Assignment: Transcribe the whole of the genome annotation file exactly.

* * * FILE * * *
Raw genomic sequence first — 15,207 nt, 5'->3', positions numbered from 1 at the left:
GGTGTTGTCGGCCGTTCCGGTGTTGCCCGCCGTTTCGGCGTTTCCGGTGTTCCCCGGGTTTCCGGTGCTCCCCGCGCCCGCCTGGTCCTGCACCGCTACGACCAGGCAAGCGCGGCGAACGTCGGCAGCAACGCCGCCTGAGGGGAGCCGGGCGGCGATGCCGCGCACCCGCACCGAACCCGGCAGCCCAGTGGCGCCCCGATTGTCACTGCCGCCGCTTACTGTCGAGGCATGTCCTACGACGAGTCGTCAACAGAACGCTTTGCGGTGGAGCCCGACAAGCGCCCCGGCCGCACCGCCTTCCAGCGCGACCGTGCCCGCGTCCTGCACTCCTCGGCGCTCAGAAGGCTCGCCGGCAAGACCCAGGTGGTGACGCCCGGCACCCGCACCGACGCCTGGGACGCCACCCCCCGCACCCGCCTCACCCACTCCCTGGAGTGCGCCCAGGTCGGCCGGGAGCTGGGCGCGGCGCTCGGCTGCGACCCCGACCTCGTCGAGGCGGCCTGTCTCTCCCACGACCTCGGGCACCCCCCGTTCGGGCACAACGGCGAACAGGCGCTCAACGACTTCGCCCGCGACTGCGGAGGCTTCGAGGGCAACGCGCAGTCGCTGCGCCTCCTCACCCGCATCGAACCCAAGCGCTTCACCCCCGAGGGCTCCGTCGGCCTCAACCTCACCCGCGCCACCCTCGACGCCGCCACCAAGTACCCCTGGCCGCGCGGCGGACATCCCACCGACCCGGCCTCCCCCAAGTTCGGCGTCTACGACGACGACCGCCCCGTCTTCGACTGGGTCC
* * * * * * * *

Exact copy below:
Raw genomic sequence first — 15,207 nt, 5'->3', positions numbered from 1 at the left:
GGTGTTGTCGGCCGTTCCGGTGTTGCCCGCCGTTTCGGCGTTTCCGGTGTTCCCCGGGTTTCCGGTGCTCCCCGCGCCCGCCTGGTCCTGCACCGCTACGACCAGGCAAGCGCGGCGAACGTCGGCAGCAACGCCGCCTGAGGGGAGCCGGGCGGCGATGCCGCGCACCCGCACCGAACCCGGCAGCCCAGTGGCGCCCCGATTGTCACTGCCGCCGCTTACTGTCGAGGCATGTCCTACGACGAGTCGTCAACAGAACGCTTTGCGGTGGAGCCCGACAAGCGCCCCGGCCGCACCGCCTTCCAGCGCGACCGTGCCCGCGTCCTGCACTCCTCGGCGCTCAGAAGGCTCGCCGGCAAGACCCAGGTGGTGACGCCCGGCACCCGCACCGACGCCTGGGACGCCACCCCCCGCACCCGCCTCACCCACTCCCTGGAGTGCGCCCAGGTCGGCCGGGAGCTGGGCGCGGCGCTCGGCTGCGACCCCGACCTCGTCGAGGCGGCCTGTCTCTCCCACGACCTCGGGCACCCCCCGTTCGGGCACAACGGCGAACAGGCGCTCAACGACTTCGCCCGCGACTGCGGAGGCTTCGAGGGCAACGCGCAGTCGCTGCGCCTCCTCACCCGCATCGAACCCAAGCGCTTCACCCCCGAGGGCTCCGTCGGCCTCAACCTCACCCGCGCCACCCTCGACGCCGCCACCAAGTACCCCTGGCCGCGCGGCGGACATCCCACCGACCCGGCCTCCCCCAAGTTCGGCGTCTACGACGACGACCGCCCCGTCTTCGACTGGGTCC